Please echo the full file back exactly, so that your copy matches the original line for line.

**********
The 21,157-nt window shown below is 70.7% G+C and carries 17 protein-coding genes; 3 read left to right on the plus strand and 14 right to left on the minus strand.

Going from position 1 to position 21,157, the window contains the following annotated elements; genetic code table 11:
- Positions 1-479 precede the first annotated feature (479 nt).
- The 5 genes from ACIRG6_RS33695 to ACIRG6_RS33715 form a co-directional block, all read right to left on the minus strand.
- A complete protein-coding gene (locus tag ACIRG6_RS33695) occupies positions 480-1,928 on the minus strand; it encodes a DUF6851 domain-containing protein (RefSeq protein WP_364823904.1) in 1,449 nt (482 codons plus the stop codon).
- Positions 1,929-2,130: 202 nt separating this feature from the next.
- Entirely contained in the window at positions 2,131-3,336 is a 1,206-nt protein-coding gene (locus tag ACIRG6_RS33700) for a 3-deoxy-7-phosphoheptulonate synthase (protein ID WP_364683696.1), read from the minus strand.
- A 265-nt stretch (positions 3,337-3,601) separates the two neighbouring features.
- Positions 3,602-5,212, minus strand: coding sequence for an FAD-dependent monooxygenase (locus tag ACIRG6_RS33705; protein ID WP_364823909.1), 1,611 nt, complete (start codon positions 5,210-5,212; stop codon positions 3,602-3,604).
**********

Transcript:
The 21,157-nt window shown below is 70.7% G+C and carries 17 protein-coding genes; 3 read left to right on the plus strand and 14 right to left on the minus strand.

Going from position 1 to position 21,157, the window contains the following annotated elements; genetic code table 11:
- Positions 1-479 precede the first annotated feature (479 nt).
- The 5 genes from ACIRG6_RS33695 to ACIRG6_RS33715 form a co-directional block, all read right to left on the minus strand.
- A complete protein-coding gene (locus tag ACIRG6_RS33695) occupies positions 480-1,928 on the minus strand; it encodes a DUF6851 domain-containing protein (RefSeq protein WP_364823904.1) in 1,449 nt (482 codons plus the stop codon).
- Positions 1,929-2,130: 202 nt separating this feature from the next.
- Entirely contained in the window at positions 2,131-3,336 is a 1,206-nt protein-coding gene (locus tag ACIRG6_RS33700) for a 3-deoxy-7-phosphoheptulonate synthase (protein ID WP_364683696.1), read from the minus strand.
- A 265-nt stretch (positions 3,337-3,601) separates the two neighbouring features.
- Positions 3,602-5,212, minus strand: coding sequence for an FAD-dependent monooxygenase (locus tag ACIRG6_RS33705; protein ID WP_364823909.1), 1,611 nt, complete (start codon positions 5,210-5,212; stop codon positions 3,602-3,604).